# How to use CFrame

• So, I have seen a bunch of people use CFrame incorrectly. So, I wanted to make a tutorial I could link to fix their problems. The most common way I see it used incorrectly is:

#1, which is using `CFrame.new(Vector3.new(10, 1, 100))`. It is CFrame.new, not ConvertToCFrame. If you want ConvertToCFrame, do this:

``````local function ConvertToCFrame(value)
if typeof(value) == typeof(CFrame.new()) then
return value
elseif typeof(value) == typeof(Vector3.new()) then
return CFrame.new(value.X, value.Y, value.Z)
else
return false
end
end
``````

#2 People forgetting CFrame.Angles needing radians. There are two easy ways of getting radians.

#1: Using math.pi
To use math.pi, it is really simple. Math.pi is 180 degrees in radians. To get a 180 degrees flip, do

``````game.Workspace.Part.CFrame = CFrame.Angles(0, math.pi, 0)
``````

To make a 90 degrees flip, do math.pi / 2
To make a 260 degrees flip, do math.pi * 1.5
To make a 360 degrees flip, do math.pi * 2.

``````game.Workspace.Part.CFrame = CFrame.Angles(0, math.rad(90), 0) --will turn part 90 degrees
``````

I think this explains itself, just insert the degrees into math.rad.

Hope this helps with your CFraming!

• @hiimgoodpack

``````local function convertToCFrame(x)
return typeof(x)=="Vector3" and CFrame.new(x) or typeof(x)=="CFrame" and x or false
end
``````

(This function is pretty useless I think but this is just a shorter way of writing it)

(not tested)

• @CootKitty I don't like messy code that do multiple things on one line because I have to scroll to see the code I did.

• @hiimgoodpack,
CFrame.new(value.X, value.Y, value.Z

^^^^^^ Kinda forgot the ")" at the end :3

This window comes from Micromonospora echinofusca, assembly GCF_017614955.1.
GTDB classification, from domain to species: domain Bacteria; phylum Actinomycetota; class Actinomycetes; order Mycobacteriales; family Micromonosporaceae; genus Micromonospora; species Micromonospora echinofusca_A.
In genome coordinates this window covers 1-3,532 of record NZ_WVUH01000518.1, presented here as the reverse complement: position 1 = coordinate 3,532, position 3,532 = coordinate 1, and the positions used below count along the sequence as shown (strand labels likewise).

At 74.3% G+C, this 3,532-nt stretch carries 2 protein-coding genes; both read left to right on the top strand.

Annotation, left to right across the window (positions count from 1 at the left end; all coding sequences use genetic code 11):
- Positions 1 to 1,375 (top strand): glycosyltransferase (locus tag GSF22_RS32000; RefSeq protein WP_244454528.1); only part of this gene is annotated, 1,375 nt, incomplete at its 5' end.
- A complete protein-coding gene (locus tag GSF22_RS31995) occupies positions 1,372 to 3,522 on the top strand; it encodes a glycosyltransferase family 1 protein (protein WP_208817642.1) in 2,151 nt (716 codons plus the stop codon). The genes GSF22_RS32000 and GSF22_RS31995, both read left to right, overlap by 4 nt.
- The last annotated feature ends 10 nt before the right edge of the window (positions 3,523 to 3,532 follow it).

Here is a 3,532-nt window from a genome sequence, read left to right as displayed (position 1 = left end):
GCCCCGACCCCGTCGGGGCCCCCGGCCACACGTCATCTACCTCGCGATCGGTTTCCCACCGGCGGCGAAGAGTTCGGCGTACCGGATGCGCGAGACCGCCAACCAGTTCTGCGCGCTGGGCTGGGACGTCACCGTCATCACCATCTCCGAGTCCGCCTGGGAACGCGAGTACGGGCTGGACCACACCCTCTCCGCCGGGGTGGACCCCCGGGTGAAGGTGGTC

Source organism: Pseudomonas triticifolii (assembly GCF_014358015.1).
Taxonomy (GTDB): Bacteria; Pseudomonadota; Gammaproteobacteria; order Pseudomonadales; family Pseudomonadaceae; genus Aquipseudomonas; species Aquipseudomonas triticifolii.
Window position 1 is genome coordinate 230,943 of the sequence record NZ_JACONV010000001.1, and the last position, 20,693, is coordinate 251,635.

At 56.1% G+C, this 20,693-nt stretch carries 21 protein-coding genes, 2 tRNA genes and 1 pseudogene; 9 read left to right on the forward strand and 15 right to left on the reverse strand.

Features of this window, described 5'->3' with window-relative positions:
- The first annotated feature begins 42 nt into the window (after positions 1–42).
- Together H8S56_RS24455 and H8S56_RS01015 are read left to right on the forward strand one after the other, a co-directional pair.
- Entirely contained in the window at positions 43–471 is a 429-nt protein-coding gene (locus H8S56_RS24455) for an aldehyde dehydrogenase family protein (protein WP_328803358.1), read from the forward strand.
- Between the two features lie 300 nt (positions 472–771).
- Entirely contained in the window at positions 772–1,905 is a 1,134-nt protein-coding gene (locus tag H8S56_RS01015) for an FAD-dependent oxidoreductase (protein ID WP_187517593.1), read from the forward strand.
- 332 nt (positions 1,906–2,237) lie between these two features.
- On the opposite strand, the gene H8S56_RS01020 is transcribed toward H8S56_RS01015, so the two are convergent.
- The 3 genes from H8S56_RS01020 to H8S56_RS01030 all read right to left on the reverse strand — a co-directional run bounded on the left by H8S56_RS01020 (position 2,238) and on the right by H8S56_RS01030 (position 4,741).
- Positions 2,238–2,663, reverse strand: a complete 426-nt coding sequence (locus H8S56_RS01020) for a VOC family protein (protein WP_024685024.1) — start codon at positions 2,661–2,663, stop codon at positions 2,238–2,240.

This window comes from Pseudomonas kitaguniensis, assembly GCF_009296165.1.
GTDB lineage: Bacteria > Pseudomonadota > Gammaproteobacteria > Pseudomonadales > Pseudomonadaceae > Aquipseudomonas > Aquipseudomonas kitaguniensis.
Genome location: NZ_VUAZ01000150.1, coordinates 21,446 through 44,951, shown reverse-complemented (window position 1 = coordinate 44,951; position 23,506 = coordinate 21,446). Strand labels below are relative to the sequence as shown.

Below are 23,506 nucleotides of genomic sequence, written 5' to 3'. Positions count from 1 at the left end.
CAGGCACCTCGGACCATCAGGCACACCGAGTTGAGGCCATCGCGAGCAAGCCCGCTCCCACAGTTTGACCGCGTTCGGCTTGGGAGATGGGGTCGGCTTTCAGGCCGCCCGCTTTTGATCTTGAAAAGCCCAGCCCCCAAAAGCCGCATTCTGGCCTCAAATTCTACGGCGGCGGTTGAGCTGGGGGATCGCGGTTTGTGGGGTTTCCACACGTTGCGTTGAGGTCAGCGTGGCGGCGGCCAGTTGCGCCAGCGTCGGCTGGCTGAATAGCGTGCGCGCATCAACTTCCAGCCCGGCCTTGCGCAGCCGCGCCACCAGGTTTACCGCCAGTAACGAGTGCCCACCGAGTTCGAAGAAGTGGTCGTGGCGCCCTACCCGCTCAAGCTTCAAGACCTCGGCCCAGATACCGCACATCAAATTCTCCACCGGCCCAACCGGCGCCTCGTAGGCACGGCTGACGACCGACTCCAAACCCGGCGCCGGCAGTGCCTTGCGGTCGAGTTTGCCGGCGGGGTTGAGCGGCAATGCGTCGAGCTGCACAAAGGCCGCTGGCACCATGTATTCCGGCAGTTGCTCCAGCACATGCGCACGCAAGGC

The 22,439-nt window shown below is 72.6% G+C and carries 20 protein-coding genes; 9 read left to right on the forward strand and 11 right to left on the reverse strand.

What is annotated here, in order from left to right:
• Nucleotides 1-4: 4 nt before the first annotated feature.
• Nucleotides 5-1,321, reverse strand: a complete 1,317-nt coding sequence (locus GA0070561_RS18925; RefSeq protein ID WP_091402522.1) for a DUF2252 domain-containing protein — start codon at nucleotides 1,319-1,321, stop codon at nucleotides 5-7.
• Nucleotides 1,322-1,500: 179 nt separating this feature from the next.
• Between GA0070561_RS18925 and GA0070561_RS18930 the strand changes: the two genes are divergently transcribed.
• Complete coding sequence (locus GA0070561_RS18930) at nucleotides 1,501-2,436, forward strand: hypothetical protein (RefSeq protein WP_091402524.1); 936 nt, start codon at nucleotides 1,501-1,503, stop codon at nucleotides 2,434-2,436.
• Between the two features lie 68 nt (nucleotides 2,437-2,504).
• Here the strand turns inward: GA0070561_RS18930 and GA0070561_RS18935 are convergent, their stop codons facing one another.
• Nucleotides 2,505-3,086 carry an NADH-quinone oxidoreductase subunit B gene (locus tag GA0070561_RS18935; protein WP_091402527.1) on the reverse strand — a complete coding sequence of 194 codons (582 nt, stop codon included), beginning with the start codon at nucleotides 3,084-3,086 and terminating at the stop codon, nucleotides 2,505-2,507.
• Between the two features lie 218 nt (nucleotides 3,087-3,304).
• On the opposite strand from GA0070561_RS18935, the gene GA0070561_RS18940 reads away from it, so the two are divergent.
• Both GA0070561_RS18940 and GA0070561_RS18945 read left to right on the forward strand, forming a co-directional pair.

• @greatneil80 no i didnt

• There is nothing wrong with `CFrame.new(Vector3.new(10, 1, 100))`, see the CFrame Wiki page, which lists all the ways of creating a CFrame. Your `ConvertToCFrame` is strictly slower and completely unnecessary if you know ahead of time that you are dealing with a Vector3 - worse, it has the potential to return 'false', complicating code that might call it. ex, whereas `myVal = CFrame.new("hello")` will error immediately, `myVal = ConvertToCFrame("hello")` will not - if you don't use myVal right away, the error may appear much later, making it much harder to figure out what went wrong. (Obviously you wouldn't pass in a string, it's just an example of a situation where your function would return `false`).

CootKitty's modification is more efficient, btw, though efficiency shouldn't be the only concern. If you don't like wide lines, you could spread it out:

``````local function convertToCFrame(x)
return typeof(x) == "Vector3" and CFrame.new(x)
or typeof(x) == "CFrame" and x
or false
end
``````

(I still can't imagine a situation where you wouldn't know whether something is a CFrame or a Vector3 and you want the value to become either a CFrame or false.)

Good `math.rad`/`math.pi` tips, though.

• @chess123mate Oh. Well still, it takes longer to do `CFrame.new(Vector3.new(1, 1, 1))` than to do `CFrame.new(1, 1, 1)`. It is like doing `Vector3.new(CFrame.new(Vector3.new(1, 1, 1))))`. It is not necessary, and wastes time.

• @hiimgoodpack Good point.

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